That’s at least a benefit of LEDs – they might not work properly if they aren’t designed to be dimmed, but they’ll at least be safe.

Can You Make A Non-Dimmable LED Dimmable?

broken LED bulb

It might occasionally work on certain power levels. Still, generally, it’s not going to be reliable, and it’ll burn out faster.

The driver inside the bulb is what makes the difference. So, in theory, you could cut open the bulb, remove the driver, and replace it with one designed for dimming.

But to do that, and to do it safely, would take an extreme level of expertise and the resources to buy a dimmable driver.

You may as well just buy a dimmable LED bulb considering the cost. Then, sell the non-dimmable one on eBay to make back some of your money if you need to, or just keep it as a backup.

There are no other ways to make a non-dimmable bulb work with a dimmer switch reliably, unfortunately.

You can, however, play around with the bulb’s color temperature and make it a bit warmer.

If you have the budget, the best thing you can do is swap your LEDs for smart bulbs.

These are always dimmable and controllable in various ways, including from your phone or via a smart speaker if you have one.

Then you can dim it to the perfect level whenever you want to, even from the couch.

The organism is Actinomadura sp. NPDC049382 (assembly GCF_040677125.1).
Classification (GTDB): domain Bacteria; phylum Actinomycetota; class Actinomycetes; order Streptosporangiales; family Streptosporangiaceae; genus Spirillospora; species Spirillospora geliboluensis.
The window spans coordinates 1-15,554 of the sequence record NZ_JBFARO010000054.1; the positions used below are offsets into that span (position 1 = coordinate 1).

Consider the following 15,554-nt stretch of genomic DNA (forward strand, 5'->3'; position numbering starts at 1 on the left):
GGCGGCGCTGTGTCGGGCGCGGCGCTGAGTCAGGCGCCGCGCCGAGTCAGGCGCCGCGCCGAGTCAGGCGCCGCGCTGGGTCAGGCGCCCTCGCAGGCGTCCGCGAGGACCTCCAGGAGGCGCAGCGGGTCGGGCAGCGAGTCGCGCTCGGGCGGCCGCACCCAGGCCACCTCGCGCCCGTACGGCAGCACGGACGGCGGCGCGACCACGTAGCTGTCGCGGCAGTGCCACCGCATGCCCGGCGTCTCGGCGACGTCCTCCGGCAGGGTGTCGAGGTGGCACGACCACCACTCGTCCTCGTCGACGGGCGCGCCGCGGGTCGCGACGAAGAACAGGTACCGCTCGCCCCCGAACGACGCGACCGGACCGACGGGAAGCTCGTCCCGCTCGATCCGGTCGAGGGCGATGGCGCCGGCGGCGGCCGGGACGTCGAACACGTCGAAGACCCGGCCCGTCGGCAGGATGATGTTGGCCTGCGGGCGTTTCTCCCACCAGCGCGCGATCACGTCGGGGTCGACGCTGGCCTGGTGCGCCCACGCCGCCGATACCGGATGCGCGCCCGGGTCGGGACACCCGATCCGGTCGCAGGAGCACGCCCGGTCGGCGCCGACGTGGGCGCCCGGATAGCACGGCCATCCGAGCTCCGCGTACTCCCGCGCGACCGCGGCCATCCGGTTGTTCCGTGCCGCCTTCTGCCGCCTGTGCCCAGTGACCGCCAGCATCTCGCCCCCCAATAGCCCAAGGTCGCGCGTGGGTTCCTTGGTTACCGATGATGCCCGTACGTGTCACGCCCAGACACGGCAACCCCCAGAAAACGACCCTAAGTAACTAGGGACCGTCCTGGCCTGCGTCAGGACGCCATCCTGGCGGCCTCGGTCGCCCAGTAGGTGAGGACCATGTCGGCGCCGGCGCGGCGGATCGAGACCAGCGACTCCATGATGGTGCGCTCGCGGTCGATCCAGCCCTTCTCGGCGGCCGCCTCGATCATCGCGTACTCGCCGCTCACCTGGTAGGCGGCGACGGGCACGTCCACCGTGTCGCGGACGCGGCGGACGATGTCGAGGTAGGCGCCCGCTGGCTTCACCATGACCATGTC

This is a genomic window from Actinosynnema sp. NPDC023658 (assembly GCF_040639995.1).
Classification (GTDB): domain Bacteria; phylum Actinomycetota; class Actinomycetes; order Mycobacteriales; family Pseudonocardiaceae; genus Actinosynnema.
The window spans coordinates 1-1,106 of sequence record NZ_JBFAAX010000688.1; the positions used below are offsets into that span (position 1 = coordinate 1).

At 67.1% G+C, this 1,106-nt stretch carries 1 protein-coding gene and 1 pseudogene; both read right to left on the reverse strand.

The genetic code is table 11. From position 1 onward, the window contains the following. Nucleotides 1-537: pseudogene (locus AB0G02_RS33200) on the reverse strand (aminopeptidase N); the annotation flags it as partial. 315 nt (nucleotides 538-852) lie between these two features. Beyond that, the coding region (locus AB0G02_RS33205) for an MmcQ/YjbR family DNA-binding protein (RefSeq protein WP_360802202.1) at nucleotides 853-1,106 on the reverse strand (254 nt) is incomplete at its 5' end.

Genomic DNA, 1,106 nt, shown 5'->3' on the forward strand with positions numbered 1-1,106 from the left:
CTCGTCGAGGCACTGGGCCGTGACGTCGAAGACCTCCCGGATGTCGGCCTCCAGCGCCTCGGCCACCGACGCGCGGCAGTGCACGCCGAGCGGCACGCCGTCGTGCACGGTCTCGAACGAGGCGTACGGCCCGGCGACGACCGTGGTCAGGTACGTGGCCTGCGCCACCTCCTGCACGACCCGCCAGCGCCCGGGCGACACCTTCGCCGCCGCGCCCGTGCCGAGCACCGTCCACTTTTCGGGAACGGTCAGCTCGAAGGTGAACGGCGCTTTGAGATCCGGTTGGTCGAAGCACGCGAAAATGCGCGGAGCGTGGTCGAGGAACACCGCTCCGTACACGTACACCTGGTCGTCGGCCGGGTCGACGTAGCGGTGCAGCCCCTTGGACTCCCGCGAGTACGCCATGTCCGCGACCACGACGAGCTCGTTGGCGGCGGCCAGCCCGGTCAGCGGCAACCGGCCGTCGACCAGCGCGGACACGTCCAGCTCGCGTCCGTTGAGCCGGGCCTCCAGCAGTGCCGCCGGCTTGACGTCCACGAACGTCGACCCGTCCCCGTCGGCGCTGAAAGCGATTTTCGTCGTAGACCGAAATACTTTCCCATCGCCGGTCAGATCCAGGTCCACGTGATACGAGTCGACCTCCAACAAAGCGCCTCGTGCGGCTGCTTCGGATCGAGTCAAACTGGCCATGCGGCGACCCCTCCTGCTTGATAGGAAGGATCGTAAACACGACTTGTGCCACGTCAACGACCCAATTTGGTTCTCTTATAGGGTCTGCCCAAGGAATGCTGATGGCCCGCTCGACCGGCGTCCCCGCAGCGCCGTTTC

The best part? You don’t even need a dimmer switch.

Final Words

There’s no worth in trying to use a non-dimmable LED light in a dimmer circuit.

If you already have LED bulbs and you’re upgrading to a dimmer circuit, you’re going to have to bite the bullet and replace the bulbs to make sure they work correctly.

Say you’ve accidentally bought non-dimmable LEDs. See if you can return them.

If not, and they’re still packaged as new, it’s worth selling them on if you can, or using them elsewhere in your home that isn’t on a dimmer switch – maybe save them for that lamp you’ve been considering buying?

The golden rule when buying LEDs is to always check the packaging or the website’s specifications before you buy to make sure you know what you’re getting!

Have you had any issues with non-dimmable LEDs?

Looking for an LED bulb but not sure what type you need?